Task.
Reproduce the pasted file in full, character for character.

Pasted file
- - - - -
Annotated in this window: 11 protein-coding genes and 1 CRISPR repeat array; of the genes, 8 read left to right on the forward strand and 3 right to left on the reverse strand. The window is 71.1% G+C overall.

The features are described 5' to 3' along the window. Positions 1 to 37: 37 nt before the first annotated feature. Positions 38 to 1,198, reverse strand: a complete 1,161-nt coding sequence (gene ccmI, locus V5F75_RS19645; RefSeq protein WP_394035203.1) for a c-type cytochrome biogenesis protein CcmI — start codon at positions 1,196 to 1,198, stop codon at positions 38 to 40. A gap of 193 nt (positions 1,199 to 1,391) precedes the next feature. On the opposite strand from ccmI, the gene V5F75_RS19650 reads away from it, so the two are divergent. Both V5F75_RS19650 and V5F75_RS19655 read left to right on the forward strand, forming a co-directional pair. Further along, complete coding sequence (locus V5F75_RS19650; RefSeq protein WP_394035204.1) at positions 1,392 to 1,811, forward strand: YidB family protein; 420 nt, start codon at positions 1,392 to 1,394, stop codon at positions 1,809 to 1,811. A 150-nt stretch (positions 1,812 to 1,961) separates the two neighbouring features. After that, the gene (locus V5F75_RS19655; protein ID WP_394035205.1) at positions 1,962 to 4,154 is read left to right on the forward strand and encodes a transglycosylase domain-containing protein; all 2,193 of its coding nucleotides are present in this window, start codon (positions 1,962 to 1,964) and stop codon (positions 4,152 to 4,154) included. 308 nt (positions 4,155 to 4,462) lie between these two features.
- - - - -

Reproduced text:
Annotated in this window: 11 protein-coding genes and 1 CRISPR repeat array; of the genes, 8 read left to right on the forward strand and 3 right to left on the reverse strand. The window is 71.1% G+C overall.

The features are described 5' to 3' along the window. Positions 1 to 37: 37 nt before the first annotated feature. Positions 38 to 1,198, reverse strand: a complete 1,161-nt coding sequence (gene ccmI, locus V5F75_RS19645; RefSeq protein WP_394035203.1) for a c-type cytochrome biogenesis protein CcmI — start codon at positions 1,196 to 1,198, stop codon at positions 38 to 40. A gap of 193 nt (positions 1,199 to 1,391) precedes the next feature. On the opposite strand from ccmI, the gene V5F75_RS19650 reads away from it, so the two are divergent. Both V5F75_RS19650 and V5F75_RS19655 read left to right on the forward strand, forming a co-directional pair. Further along, complete coding sequence (locus V5F75_RS19650; RefSeq protein WP_394035204.1) at positions 1,392 to 1,811, forward strand: YidB family protein; 420 nt, start codon at positions 1,392 to 1,394, stop codon at positions 1,809 to 1,811. A 150-nt stretch (positions 1,812 to 1,961) separates the two neighbouring features. After that, the gene (locus V5F75_RS19655; protein ID WP_394035205.1) at positions 1,962 to 4,154 is read left to right on the forward strand and encodes a transglycosylase domain-containing protein; all 2,193 of its coding nucleotides are present in this window, start codon (positions 1,962 to 1,964) and stop codon (positions 4,152 to 4,154) included. 308 nt (positions 4,155 to 4,462) lie between these two features.